Different monastic communities may have specific preferences and dietary restrictions that vary. Thus, when offering alms to monks, it is customary to select food items that suit their monastic lifestyle. As proper alms offering to monks, I suggest providing sticky rice, fresh fruits, whole grains, or traditional sweets like biscuits or chocolates. These food options are easier for the monks to consume and seem to be more hygienic as offerings.

Products we bought from street vendors
Sticky rice and biscuits we bought from street vendors

How much do the products for morning alms cost?

It is advisable to prepare your offerings in advance. If you have enough time, I recommend purchasing sticky rice from the morning market rather than from the street vendors on the main road. 

If you choose to buy from the street vendors, please be aware that there is a standard price list displaying the cost of the products for the morning alms. The standard prices for the products are as follows:

2 kg of steamed sticky rice: 50,000 kip 

1.5kg of steamed sticky rice: 38,000 kip 

1kg of steamed sticky rice: 25,000 kip 

Although there is notice board stating the standard price, you may still be over-charged. Remember you can always negotiate and there are a lot of vendors every morning. I ultimately ended up buying a package of a bowl of sticky rice plus some packed cakes for 50,000 Kip ( ~ 2.5 USD).

Price list to purchase the products for morning alms

What should you wear when participating in the alms giving ceremony? 

When participating in the alms giving ceremony, you have to dress modestly with your shoulders, chests and legs covered. Also, you have to remove your shoes and sit or kneel down as a sign of respect to the monks.  If you buy offerings from the street vendors, they will provide you with a scarf as a cover.

My wife and I waiting for the alms giving ceremony early in the morning.
My wife and I waiting for the alms giving ceremony early in the morning.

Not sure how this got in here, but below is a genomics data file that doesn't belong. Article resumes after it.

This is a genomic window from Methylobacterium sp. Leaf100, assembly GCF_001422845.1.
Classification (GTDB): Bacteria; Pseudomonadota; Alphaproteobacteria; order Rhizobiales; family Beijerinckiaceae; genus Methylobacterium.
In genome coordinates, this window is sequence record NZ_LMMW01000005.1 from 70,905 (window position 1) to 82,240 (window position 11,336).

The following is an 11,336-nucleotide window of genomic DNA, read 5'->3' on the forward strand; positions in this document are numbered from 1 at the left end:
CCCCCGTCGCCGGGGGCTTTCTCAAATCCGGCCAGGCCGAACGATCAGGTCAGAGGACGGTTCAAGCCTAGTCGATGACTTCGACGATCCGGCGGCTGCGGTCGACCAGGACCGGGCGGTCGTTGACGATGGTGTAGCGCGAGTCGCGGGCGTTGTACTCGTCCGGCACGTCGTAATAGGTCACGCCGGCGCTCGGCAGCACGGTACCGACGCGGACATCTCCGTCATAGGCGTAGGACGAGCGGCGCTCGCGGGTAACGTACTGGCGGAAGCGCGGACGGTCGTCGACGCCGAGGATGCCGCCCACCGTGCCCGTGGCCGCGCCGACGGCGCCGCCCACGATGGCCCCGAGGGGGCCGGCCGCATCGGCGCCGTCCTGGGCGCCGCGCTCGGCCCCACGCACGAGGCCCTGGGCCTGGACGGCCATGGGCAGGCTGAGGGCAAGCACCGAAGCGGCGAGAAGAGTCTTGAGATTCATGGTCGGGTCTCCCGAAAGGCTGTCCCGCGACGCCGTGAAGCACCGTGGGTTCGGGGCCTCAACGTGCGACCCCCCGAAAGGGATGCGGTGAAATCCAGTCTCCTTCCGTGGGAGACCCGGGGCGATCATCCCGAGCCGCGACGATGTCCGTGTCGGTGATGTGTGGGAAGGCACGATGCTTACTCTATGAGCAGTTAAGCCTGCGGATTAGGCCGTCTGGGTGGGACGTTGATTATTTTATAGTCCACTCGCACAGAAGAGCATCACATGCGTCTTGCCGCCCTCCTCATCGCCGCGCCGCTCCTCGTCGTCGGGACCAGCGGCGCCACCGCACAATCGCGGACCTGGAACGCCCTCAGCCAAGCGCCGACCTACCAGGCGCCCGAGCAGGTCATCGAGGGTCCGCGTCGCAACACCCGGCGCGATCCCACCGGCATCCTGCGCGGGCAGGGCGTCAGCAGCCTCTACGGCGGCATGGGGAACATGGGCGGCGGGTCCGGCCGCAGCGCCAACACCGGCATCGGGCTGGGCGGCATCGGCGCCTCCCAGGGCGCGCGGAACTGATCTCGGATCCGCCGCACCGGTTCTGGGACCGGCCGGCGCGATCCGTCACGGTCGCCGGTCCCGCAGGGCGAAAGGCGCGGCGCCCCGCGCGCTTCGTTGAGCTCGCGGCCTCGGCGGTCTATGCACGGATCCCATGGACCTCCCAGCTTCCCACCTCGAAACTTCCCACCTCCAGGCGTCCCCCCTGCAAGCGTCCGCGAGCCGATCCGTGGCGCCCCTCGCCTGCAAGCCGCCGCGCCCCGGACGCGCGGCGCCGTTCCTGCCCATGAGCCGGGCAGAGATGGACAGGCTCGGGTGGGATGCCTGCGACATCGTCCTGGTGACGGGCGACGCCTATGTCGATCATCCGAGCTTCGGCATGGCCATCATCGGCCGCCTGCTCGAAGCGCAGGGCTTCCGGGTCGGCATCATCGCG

Proper behavior in the alms giving ceremony Luang Prabang

When participating in the alms giving ceremony, it is crucial to show respect and adhere to the rules. Here are some guidelines for being a respectful traveler: 

  1. Dress modestly, ensuring that your shoulders, chest, and legs are covered. 
  2. Remove your shoes and sit or kneel down humbly. Keep your head lower than the monks when offering alms. 
  3. Avoid causing disruptions and do not obstruct the monks’ procession or the offerings made by believers. 
  4. Refrain from making physical contact with the monks. 
  5. Maintain a distance of at least 3 meters when taking photos of the monks, without using flash. 
  6. Observe the ritual in silence. If necessary to speak, use a low and quiet voice. 
  7. Set your phone to silent mode. 
  8. Place sticky rice inside the monks’ bowls and other food items like biscuits and chocolates in their bags. 
  9. Bow your head or join your palms together as a sign of respect towards the monks. 
  10. Do not stand above the monks or attempt to follow the procession on a bus. 

Observe the ritual in silence and make an offering only if it holds personal meaning to you. If you choose not to offer anything, maintain an appropriate distance and behave respectfully.

Dos and Don'ts during the alms giving ceremony
Dos and Don’ts during the alms giving ceremony

Preserve the Tradition of Tak Bat in Luang Prabang

While The alms giving ceremony has become more popular with tourists in recent years, you will find news about tourists disturbing the ritual. Remember it is a religious ritual rather than theme park attractions. So as a visitor, you should help to preserve the tradition by obeying the rules above and be respectful. If you are not joining the offering, it is also okay to take photos but remeber to keep an approrpriate distance.

What can you do after the ceremony?

After participating in the morning alms, which usually ends at 6:30 in summer and 7:30 in winter, you may visit the morning market nearby. Unlike the night market, the morning market is mainly for local people to buy groceries, food, and live animals. However, you can find lots of Laos snacks and have a local breakfast there.

There are also a lot of wats along the way of Sakkaline Road to Sisavangvong Road. For more details, check out our Luang Prabang itinerary here !

Alms giving is a signature activity in Luang Prabang that you should not miss. As usual please leave me a comment for any inquiry or tell me about your visit.

Regulus K

A budget travel blogger passionate about exploring different destinations worldwide, while balancing a regular 9-to-5 job.